by Mary Piasta
When we talk of asset protection, many think of bankruptcy. But there is a social norm with this type of word preventing many from considering it seriously. The truth is that many very wealthy individuals in our country are not so dissuaded and utilize filing for bankruptcy as a means to preserve wealth.
For example, one entrepreneur went through bankruptcy four times in his life and left a legacy including a private foundation. For others it means wiping the slate clean to rebuild their wealth.
Historically speaking bankruptcy was a way to depart from the English precedent of jailing a person for their debts. Remember the ‘Debtors’ Prison’ in the novels of Charles Dickens?
Bankruptcy then became a tradition of habit to give Americans a fresh start while balancing the needs and interests of the corporate investors.
Thus over time, three different ways to bankruptcy evolved. These are known to day as: Chapter 7, Chapter 11 and 13. This last year a hybrid was enacted via Chapter 11 and 13.
Because more individuals file for bankruptcy they often use chapter 11. Yet because Chapter 11 is so expensive and can get complicated, they seek to file under Chapter 13. This type of filing looks like a blend of the typical chapter 13 debtor and a small business because the individual has greater assets, debts, income and expenses, and the majority of individuals are operating some type of business.
You may wonder what the difference is.
Chapter 7 allows mostly individuals to wipe the slate clean. A court appointed administrator is empowered to sell debtor’s assets. The laws allow the debtor to keep some of these like a house and clothing. The trustee pays creditors though not all are paid meaning those debts are forgiven, hence the idea of the clean slate.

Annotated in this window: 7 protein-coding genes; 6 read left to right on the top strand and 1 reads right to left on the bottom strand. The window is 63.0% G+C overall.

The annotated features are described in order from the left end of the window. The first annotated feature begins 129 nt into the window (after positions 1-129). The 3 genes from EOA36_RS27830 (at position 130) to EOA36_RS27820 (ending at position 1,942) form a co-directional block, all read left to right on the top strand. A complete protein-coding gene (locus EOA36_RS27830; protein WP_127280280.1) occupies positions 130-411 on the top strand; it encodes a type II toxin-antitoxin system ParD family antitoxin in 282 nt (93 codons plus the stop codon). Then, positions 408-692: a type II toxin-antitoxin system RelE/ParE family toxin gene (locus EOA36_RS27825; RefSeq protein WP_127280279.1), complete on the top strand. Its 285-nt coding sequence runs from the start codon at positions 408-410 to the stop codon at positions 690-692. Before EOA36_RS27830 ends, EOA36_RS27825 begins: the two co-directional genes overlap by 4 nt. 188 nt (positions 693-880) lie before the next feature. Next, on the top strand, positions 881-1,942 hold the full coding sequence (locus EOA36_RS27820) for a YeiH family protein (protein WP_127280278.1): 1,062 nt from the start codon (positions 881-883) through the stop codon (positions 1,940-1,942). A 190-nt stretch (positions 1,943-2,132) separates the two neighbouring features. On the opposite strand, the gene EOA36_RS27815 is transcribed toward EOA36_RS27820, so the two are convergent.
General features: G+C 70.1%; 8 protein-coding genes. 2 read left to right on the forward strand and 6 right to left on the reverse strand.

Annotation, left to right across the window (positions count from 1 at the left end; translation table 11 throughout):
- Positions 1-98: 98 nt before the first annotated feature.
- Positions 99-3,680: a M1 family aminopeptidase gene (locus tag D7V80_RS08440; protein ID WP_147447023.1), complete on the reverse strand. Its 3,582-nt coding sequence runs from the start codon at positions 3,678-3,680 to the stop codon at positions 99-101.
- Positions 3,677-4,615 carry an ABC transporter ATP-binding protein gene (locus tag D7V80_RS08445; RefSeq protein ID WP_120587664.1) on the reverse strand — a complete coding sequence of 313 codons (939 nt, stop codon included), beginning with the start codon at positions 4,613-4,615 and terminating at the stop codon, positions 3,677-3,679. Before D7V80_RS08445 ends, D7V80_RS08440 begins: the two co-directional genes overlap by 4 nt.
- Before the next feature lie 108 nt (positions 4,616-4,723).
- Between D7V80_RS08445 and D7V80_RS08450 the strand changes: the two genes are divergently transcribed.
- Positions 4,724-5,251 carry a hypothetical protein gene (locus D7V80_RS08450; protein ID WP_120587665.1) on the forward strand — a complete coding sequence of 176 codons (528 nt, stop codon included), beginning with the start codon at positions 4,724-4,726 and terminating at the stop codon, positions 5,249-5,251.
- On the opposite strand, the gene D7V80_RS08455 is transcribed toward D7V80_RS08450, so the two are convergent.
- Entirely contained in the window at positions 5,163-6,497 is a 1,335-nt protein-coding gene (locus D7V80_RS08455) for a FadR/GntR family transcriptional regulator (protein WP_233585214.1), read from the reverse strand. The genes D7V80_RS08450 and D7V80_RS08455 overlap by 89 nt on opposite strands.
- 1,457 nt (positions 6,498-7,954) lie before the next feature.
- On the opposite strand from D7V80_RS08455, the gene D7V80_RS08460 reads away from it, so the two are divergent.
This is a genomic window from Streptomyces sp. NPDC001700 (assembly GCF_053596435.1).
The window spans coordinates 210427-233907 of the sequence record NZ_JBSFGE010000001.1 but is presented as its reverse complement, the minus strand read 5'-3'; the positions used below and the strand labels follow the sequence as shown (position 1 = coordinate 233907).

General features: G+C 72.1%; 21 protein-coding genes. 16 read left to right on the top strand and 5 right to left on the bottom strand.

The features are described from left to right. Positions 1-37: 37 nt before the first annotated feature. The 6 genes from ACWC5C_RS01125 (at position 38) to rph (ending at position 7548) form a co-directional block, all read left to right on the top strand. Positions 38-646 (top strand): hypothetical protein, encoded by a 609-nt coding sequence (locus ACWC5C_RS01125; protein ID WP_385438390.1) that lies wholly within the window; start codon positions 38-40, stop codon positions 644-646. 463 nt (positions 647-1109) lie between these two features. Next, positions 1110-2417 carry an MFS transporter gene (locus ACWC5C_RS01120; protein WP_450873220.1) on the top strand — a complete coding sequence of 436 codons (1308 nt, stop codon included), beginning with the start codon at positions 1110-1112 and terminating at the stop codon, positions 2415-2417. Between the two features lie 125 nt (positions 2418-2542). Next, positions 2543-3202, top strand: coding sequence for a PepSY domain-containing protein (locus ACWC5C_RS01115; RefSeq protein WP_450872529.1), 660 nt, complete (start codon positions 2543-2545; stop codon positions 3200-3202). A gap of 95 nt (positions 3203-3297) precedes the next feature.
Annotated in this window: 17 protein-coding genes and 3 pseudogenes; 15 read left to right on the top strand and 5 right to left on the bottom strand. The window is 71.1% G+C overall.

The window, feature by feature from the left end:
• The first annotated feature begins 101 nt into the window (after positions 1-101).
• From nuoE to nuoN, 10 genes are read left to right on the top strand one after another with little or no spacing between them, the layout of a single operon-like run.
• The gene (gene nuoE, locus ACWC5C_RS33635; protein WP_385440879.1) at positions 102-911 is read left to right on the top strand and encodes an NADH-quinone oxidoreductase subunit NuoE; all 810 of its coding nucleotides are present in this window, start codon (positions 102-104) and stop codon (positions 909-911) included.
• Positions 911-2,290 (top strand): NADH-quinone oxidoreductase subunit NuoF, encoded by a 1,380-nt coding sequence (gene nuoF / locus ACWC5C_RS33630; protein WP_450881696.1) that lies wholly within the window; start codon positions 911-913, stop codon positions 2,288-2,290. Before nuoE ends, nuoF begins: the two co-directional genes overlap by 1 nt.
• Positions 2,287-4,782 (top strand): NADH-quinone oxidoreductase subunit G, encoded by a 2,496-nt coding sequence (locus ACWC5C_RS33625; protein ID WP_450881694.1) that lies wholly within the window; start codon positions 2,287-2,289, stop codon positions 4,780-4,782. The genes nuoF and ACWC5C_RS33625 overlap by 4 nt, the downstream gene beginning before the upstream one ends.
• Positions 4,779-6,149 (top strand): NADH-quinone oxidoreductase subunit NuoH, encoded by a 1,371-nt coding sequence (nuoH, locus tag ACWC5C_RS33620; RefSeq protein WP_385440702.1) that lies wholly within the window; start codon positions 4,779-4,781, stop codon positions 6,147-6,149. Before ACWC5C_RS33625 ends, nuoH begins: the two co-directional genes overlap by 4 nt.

Chapter 11 & 13 are for individuals and companies. Not everyone will qualify for this type of bankruptcy. The basic difference is the amount of money owed. Folks will need to make enough money to prove they can payback their debts considering the restructuring. Traditionally these can take three to five years to payback.
Chapter 11 allows a business to continue to operate during the reorganization process.
Of the things to consider are timing and the means test. ‘The Mean Test’ as it is referred to determines which type of bankruptcy you qualify for. It was designed to limit the use of Chapter 7 bankruptcy to those who can’t pay their debts. It does this by deducting specific monthly expenses from your “current monthly income.” (Another way of saying that is to say your average income over the six calendar months before you file for bankruptcy) to arrive at your monthly “disposable income.”
If your total monthly income over the course of the next 60 months is less than $7,475 then you pass the ‘means test’ and you may file a Chapter 7 bankruptcy. If it is over $12,475 then you fail the ‘means test’ and don’t have the option of filing Chapter 7. Other routes, however, may be available for you.
Some refuse to consider bankruptcy because of the myth that it kills your credit. What folks don’t usually know is that while filing for bankruptcy may stall some investments, some will vouch for the fact that client’s credit improves after filing, sometimes even immediately.